Kümmelweck (Kimmelweck) Rolls

Kümmelweck or Kimmelweck is a hard crusty roll sprinkled with coarse salt and caraway seeds. ‘Kümmel’ is German for caraway, and rolls are called  ‘Weck ‘in the southern part of the country. In the north, it is called “brötchen”.kummelweck cover

These rolls are very popular in Buffalo, New York, where they are used to make “Beef on Weck”, a sandwich which has thinly sliced rare roast beef and horseradish.

Legend has it that a canny German immigrant, who owned a bar on the waterfront, created this sandwich. He felt that having this salty sandwich would make his clients thirsty, leading to an increase in the sale of beer.

Aparna provided our group at We Knead to Bake with a recipe which had egg white as one of the ingredients. I omitted that and halved the recipe to get 4 rolls.

I kneaded the dough, placed it in a large well-greased container with a lid and kept it overnight in the refrigerator. Leaving the dough to ferment slowly fulfills two purposes. One it improves the flavor of the bread, and two, it is a very convenient way of making bread. Just pull the dough out, shape and leave to prove a couple of hours before you want bread on your table.

I used sea salt and black cumin (shah jeera) to sprinkle on top. In fact there was a very interesting discussion among the members about caraway seeds. Though people think both cumin and caraway are the same, they are in fact distinctly different in terms of both flavor and appearance. Caraway is warm and pungent whereas cumin tastes slightly bitter. However they belong to the same plant family Apiaceae, along with spices like anise, celery, coriander, dill, fennel and parsley.

It is caraway seeds that are used commonly in German cuisine to make sauerkraut, breads, cheeses etc. Aparna suggested we substitute caraway with black cumin as finding caraway seeds here may be difficult. I gladly went along with that since I had it in stock. But if you have caraway, then use that for an authentic Kümmelweck.

I did not make a ‘Beef on Weck’, but what I did was split them in half, slather them with some home-made barbeque sauce and top with lettuce leaves. Then I sandwiched some cheddar cheese slices between salami slices and cooked it on a skillet so that the cheese melted. This I placed on the leaves and topped with a fried egg. Delish!! (I confess, it was my son’s idea).

kummelweck sandwichThe rolls are best eaten fresh as they were crusty when they came out of the oven but the humidity got the better of them. By evening the leftover rolls had softened.

You could make a Vienna roll or Salt and Pepper sticks with the same dough. Theses variations are given below.

If you like, there is this video on making these rolls that you could watch.

Kümmelweck (Kimmelweck) Rolls

4 large rolls

Kümmelweck (Kimmelweck)  Rolls

These rolls have a hard crust and soft crumb. Ideal for making a sandwich.

For the Rolls:
1 1/4 tsp active dry yeast
1/4 cup warm water
1/4 cup warm milk
1 bsp oil
1/2 Tbsp honey
1 egg white (optional) - I omitted it and added a tablespoon more of milk
3/4 tsp salt
1 1/2 cups bread flour* (+ a couple tablespoons if required)
Egg wash (optional)- I used milk
Coarse sea salt and caraway seeds (I used black cumin seeds
*To substitute for bread flour add 1/2 tbsp of vital wheat gluten to the flour. If you don't have wheat gluten, proceed with plain all-purpose flour.
To make Rolls:
Place the warm water and milk in a mixing bowl and stir in the yeast.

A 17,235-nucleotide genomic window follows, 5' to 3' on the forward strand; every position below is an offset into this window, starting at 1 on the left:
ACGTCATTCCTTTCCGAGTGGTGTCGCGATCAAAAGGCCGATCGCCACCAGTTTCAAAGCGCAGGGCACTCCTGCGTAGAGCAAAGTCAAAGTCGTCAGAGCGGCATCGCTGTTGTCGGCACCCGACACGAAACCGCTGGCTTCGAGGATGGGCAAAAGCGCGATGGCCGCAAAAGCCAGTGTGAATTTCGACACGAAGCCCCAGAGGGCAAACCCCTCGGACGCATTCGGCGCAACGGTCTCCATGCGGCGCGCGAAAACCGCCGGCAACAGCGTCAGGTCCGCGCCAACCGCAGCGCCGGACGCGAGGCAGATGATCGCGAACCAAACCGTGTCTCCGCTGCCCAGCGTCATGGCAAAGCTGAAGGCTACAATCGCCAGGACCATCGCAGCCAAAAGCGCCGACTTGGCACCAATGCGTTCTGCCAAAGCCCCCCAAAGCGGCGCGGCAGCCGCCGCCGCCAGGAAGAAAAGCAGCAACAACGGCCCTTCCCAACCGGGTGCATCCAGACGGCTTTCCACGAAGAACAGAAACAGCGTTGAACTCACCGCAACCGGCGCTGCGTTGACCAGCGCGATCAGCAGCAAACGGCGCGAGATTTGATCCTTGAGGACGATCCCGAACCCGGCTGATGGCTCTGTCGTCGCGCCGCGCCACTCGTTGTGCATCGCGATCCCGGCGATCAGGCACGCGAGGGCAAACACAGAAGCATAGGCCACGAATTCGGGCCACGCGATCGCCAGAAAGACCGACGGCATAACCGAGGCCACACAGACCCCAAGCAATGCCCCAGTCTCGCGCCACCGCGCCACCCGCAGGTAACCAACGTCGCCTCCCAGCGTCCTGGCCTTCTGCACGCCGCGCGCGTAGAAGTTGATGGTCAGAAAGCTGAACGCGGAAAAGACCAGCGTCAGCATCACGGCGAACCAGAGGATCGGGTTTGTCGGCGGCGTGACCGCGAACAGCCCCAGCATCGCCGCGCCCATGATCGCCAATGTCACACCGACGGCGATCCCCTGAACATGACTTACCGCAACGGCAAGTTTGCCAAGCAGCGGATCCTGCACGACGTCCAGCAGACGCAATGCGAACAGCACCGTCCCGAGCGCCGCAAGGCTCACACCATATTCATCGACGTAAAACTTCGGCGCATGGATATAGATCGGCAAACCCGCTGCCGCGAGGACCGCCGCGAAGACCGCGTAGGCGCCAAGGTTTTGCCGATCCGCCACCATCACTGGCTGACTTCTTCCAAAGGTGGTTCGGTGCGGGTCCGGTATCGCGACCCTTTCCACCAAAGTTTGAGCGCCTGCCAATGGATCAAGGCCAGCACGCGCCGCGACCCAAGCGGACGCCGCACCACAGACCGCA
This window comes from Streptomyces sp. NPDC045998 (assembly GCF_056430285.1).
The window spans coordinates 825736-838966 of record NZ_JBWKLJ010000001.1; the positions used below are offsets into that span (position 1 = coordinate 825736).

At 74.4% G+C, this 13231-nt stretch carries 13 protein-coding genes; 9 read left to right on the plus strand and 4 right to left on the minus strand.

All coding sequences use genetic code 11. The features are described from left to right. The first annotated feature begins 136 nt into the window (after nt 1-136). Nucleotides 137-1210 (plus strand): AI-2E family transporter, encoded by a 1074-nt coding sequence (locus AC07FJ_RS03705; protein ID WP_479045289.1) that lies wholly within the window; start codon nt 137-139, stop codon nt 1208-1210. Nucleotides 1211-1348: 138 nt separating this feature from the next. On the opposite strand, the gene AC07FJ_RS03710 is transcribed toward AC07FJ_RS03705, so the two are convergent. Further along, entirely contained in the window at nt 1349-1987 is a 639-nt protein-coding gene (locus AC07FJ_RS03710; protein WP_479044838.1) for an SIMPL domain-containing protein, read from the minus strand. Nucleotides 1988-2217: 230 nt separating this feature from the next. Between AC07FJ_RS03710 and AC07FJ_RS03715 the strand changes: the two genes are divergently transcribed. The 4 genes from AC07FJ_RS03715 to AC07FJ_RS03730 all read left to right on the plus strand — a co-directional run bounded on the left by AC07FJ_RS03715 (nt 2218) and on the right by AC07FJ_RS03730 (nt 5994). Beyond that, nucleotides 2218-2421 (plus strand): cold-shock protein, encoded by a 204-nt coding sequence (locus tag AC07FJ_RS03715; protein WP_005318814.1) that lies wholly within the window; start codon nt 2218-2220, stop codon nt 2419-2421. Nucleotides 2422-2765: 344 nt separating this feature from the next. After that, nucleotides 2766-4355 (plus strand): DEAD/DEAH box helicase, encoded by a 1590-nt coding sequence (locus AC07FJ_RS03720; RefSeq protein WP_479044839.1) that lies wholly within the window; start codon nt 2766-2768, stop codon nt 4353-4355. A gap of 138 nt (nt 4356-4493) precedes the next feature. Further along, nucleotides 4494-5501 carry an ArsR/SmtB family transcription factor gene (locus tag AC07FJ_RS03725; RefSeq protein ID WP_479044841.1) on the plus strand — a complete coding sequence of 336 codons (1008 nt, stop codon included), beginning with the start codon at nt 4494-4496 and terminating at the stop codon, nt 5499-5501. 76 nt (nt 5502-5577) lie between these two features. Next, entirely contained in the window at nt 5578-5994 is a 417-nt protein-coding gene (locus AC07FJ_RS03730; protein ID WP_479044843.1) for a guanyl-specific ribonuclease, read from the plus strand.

Set aside for 5-10 minutes till the mixture is frothy.
Add the honey, oil, and egg-white (if using) to the yeast mixture and combine.
Add salt and 1 1/2 cup of flour and knead.
Add more flour if the dough is too sticky.
Knead till you have a smooth, elastic and tacky, but not sticky, dough.
Shape into a ball and place in a well oiled bowl.
At this stage I refrigerated the dough.
If you want to proceed directly, cover with a towel and leave till the dough is almost double in volume.
Knock down the dough gently, form into a round, and cover loosely and leave to rise for another 30 minutes.
Divide into 4 equal pieces and shape each into a smooth ball and flatten slightly.
If you have refrigerated the dough, remove from fridge and divide into 4 and shape
Place them on a lightly greased or parchment lined baking sheet.
Spray or lightly brush with oil, cover loosely and let them rise for another 30 minutes.
Preheat oven to 220C/425F.
Brush with egg wash or milk, then cut slits like a + with a shape knife or kitchen scissors.
Sprinkle the sea salt and caraway/black cumin seeds on top.
Mist with water and place in the oven.
After 5 minutes, mist them quickly once again with water, do not keep the oven door open for too long.
Bake for another 20 minutes or till they are brown an done.
Remove from oven and cool on a wire rack.
For the Vienna Loaf:
Follow the above recipe but with the following changes –
After the second rise, divide the dough in half and shape each half into an oval with tapered ends.
After the final rise, apply the egg wash or milk and then slash the top with a 1/2" deep lengthwise slit.
Leave out the salt and caraway seeds.
Bake at 200C (400F) for about 35 minutes, including the 5 minutes after spritzing with water.
For the Salt and Pepper Sticks:
Again follow the above recipe for the rolls, but make the following changes –
Leave out the second rise and do only the first rise.
After that, divide the dough into 13 equal pieces.
Roll each piece out into a 12" rope of even thickness, and place them 1-1/2" apart on the greased or lined bakng sheet.
Let them rise now.
Apply the egg wash or milk, but do not make any cuts.
Sprinkle with coarse sea salt crystals and coarsely ground or cracked black pepper. Do not spritz with water and bake for about 15 to 20 minutes.